Pacific Rim: Uprising review – John Boyega adds fettle to the metal

This slow-coming sequel does indeed uprise on Guillermo del Toro’s bland robots-and-monsters original, thanks to a less belligerent attitude to plot and human characterisation.

Kim Newman

from our forthcoming June 2018 issue

John Boyega as Jake Pentecost in Pacific Rim: Uprising

John Boyega as Jake Pentecost in Pacific Rim: Uprising

Spoiler alert: this review reveals a plot twist

Though palpably delighted by the opportunity to pay homage to Japanese giant monster/giant robot movies and anime, Guillermo del Toro’s Pacific Rim (2013) emerged as the monster-loving auteur’s least personal film – too often interrupting the large-scale devastation to indulge in Top Gun knock-off fighter-pilot soap opera, as if the director were ordered to make a movie that espoused the values of the gung ho paranoid patriotic villain of The Shape of Water rather than indulge his habitual sympathy for the outcast.

A medium-sized hit, with an especial appeal in the Far East, the film didn’t immediately start a franchise from scratch. This sequel has been long in development while competitors based on established IP – the Transformers sequels and the ‘monsterverse’ series (Godzilla, Kong Skull Island) – have got busy trampling over similar territory. Even the ridiculous cheap imitation Atlantic Rim (2013) managed a follow-up, Atlantic Rim Resurrection (2017), before the blandly-titled Pacific Rim Uprising made it to screens with Steven S. DeKnight, whose background is in TV superheroics (Buffy the Vampire Slayer, Smallville, Daredevil), at the helm. The result is lightly likeable which, in the circumstances, is a pleasant surprise.

Tian Jing (centre) as Liwen Shao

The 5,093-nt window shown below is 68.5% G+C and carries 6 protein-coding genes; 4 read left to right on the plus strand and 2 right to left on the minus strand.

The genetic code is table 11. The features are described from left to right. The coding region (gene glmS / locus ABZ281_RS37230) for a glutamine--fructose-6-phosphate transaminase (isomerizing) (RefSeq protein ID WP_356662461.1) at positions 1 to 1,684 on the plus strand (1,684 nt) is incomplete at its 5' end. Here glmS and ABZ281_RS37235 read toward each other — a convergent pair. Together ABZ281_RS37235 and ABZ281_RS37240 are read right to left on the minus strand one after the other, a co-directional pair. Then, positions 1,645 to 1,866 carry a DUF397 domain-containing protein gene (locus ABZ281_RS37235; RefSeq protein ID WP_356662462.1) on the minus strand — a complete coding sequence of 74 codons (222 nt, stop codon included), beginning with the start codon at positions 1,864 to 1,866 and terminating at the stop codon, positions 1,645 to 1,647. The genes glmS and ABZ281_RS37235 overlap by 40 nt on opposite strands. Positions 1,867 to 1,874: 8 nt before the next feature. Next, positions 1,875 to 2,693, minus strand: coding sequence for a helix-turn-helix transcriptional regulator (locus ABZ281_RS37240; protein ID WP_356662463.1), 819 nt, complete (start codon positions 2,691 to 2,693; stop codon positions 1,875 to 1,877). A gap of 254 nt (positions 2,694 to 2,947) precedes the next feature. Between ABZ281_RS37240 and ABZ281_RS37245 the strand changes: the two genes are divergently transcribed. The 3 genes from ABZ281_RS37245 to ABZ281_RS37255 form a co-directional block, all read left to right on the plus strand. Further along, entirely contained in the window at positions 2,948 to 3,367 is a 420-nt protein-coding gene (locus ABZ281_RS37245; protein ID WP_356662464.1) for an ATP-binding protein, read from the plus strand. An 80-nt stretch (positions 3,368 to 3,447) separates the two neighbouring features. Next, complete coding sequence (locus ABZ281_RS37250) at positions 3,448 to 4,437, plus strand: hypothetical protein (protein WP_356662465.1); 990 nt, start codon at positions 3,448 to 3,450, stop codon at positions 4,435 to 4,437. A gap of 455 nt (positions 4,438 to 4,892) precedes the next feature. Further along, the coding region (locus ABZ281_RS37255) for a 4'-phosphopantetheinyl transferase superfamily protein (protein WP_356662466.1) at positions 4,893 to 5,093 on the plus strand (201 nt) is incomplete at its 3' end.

Tian Jing (centre) as Liwen Shao

The original film was so intent on its battles that it left much of its plot vague and contradictory, but this revision streamlines the premise – and makes something coherent out of what seemed to be a random monster attack. Similarly, it sidelines the messy business about giant robots needing two pilots who can sync their brains to control their clanking avatars in favour of a more reasonable conflict between old-fashioned fighter jocks who want to be inside their big tin cans and an apparent Dragon Lady who favours remote-piloting the machines to eliminate pilot casualties.

It might well be a sop to the Asian audience that the apparent villain, icily played by Chinese star Tian Jing (veteran of The Great Wall and Kong: Skull Island), turns out to be a good guy, literally letting her hair down to help out in the final scrap, but the reversal is still a pleasing shake-up of expectations. Similarly, the comic relief boffins held over from del Toro’s film – Charlie Day and Burn Gorman – get different roles to play in the drama, allowing for surprise twists – including a genuinely creepy reveal about Dr Geiszler’s new wife Alice – and, at last, an explanation of what’s been going on all along.

Pacific Rim: Uprising (2018)

It’s long been noted by Hollywood that any franchise in danger of flagging can be perked up no end by casting Dwayne Johnson as a newbie character who raises the energy levels and adds self-deprecating humour. Here, John Boyega – cannily cast as the son of the character Idris Elba played in Pacific Rim – proves that he can pull off the same trick, playing off straight-arrow foil Scott Eastwood or spunky kid robot-fan Cailee Spaeny with a mix of knowing cliché and inspired mock vanity. In his Star Wars outings, Boyega has basically been comedy relief, but here he makes his leading man bones – managing to show more personality in one unambitious but efficient sequel than entire casts have managed in five Transformers movies.

This entry slightly favours robots in the monsters vs robots equation, though it comes up with imaginative variants in the hybrid cyborg kaiju. Nostalgically, the climax returns to the genre’s spawning grounds as a many-eyed gargantuan composite creature rampages on the slopes of Mount Fuji, site of the primal epic battle depicted in Ishiro Honda’s King Kong vs Godzilla (1962).

 

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